Eruptive activity resumes at Shishaldin volcano, lava flows on the NE flank, Alaska


Eruptive activity at Shishaldin volcano resumed on January 18, 2020, with lava flows visible on the NE flank. The Aviation Color Code remains Orange and Alert Level Watch since January 7.

A weak plume, possibly containing a small quantity of ash, is visible in satellite imagery extending to the SW about 56 km (35 miles), the Alaska Volcano Observatory (AVO) noted in its daily update at 19:17 UTC on January 18. Seismicity remains elevated.

The Anchorage VAAC has released a SIGMET for the ongoing activity.

Images courtesy A. Merculief, USGS/AVO

The last significant eruptive activity occurred on Tuesday, January 7, when sustained explosive activity generated an ash plume that drifted over 200 km (320 miles) to the ENE, depositing trace ashfall on Cold Bay and King Cove and causing several flight cancellations.

AVO raised the Aviation Color Code to RED and Alert Level to WARNING in response to that activity and lowered it back to ORANGE/WATCH on the same day after the activity stopped.

The volcano has remained relatively quiet since then and seismicity was low for most of the week, AVO said.

However, the level of seismicity has begun to climb on January 16, suggesting that the volcano could be building toward another episode of eruptive activity. Elevated surface temperatures were seen in satellite images over the past week, but also seemed slightly higher on January 16.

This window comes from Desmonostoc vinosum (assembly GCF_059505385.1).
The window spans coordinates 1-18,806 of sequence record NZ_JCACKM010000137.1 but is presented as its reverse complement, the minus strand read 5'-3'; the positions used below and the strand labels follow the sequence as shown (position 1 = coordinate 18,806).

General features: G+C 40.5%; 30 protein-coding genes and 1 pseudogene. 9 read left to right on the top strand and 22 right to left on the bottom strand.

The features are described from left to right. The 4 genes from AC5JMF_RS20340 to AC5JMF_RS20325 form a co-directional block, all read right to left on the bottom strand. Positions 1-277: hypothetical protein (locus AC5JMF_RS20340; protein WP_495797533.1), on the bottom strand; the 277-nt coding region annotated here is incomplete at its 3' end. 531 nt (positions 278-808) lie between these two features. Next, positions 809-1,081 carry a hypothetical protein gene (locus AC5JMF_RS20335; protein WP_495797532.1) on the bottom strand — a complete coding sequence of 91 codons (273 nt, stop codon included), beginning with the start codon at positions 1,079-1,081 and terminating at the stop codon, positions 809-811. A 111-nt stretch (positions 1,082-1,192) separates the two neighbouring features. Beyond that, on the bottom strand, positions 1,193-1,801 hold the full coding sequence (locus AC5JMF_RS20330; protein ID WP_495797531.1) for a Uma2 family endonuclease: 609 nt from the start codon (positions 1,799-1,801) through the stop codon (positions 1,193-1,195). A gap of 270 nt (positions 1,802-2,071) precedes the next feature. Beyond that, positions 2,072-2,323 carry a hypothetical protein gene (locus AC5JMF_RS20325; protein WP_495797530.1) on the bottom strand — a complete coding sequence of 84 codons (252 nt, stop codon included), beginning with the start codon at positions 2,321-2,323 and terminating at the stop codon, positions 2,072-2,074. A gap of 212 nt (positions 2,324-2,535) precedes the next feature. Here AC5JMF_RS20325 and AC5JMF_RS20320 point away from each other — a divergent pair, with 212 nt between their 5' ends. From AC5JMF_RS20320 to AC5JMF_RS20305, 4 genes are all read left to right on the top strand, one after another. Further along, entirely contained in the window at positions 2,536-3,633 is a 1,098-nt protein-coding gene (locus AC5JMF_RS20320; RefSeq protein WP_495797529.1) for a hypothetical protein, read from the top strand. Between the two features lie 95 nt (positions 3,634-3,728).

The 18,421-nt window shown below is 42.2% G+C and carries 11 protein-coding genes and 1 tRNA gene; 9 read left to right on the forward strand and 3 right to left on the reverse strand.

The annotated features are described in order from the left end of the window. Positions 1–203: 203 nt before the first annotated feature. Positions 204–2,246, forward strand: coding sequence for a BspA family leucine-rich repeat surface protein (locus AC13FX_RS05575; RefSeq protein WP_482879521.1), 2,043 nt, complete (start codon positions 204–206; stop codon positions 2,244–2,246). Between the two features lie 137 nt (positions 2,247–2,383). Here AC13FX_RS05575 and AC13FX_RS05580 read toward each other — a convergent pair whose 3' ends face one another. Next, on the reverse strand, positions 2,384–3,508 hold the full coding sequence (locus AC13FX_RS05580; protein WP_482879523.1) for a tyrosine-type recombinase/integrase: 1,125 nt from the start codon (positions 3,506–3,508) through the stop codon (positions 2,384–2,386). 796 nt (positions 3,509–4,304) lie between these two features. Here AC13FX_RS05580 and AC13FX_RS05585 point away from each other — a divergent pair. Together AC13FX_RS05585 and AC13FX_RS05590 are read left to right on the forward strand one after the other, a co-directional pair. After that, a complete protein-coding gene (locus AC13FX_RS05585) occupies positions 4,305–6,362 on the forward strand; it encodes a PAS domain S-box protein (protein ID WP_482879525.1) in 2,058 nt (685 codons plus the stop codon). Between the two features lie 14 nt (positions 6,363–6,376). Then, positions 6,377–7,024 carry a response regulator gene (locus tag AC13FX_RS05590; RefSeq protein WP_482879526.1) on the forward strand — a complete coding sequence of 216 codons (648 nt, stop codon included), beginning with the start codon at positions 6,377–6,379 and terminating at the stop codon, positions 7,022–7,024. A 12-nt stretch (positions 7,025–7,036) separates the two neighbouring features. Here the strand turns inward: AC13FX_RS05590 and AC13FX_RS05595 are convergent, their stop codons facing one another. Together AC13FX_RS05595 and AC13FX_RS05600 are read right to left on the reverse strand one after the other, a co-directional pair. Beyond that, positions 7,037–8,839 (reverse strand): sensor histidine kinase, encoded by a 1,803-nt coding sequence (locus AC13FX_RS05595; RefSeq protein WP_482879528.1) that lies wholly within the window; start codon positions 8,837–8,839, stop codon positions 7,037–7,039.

Thus far, the eruption has produced lava flows, pyroclastic flows, and lahars (mudflows). There has also been minor ash fallout on nearby communities, though ash emissions for most of the current eruption have been restricted to the flanks of the volcano and altitudes of less than 4.6 km (15 000 feet) above sea level.

As shown by the January 7 event, more powerful explosions could occur with little warning and produce higher ash clouds that may pose a hazard to aircraft, AVO said.

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Geological summary

The beautifully symmetrical volcano of Shishaldin is the highest and one of the most active volcanoes of the Aleutian Islands. The 2857-m-high (9 379 feet), glacier-covered volcano is the westernmost of three large stratovolcanoes along an E-W line in the eastern half of Unimak Island.

The Aleuts named the volcano Sisquk, meaning "mountain which points the way when I am lost." A steady steam plume rises from its small summit crater. Constructed atop an older glacially dissected volcano, it is Holocene in age and largely basaltic in composition.

Remnants of an older ancestral volcano are exposed on the west and NE sides at 1 500 -1 800 m (4 920 – 5 900 feet) elevation. There are over two dozen pyroclastic cones on its NW flank, which is blanketed by massive aa lava flows.

Frequent explosive activity, primarily consisting of strombolian ash eruptions from the small summit crater, but sometimes producing lava flows, has been recorded since the 18th century. (GVP)

Featured image credit A. Merculief, USGS/AVO

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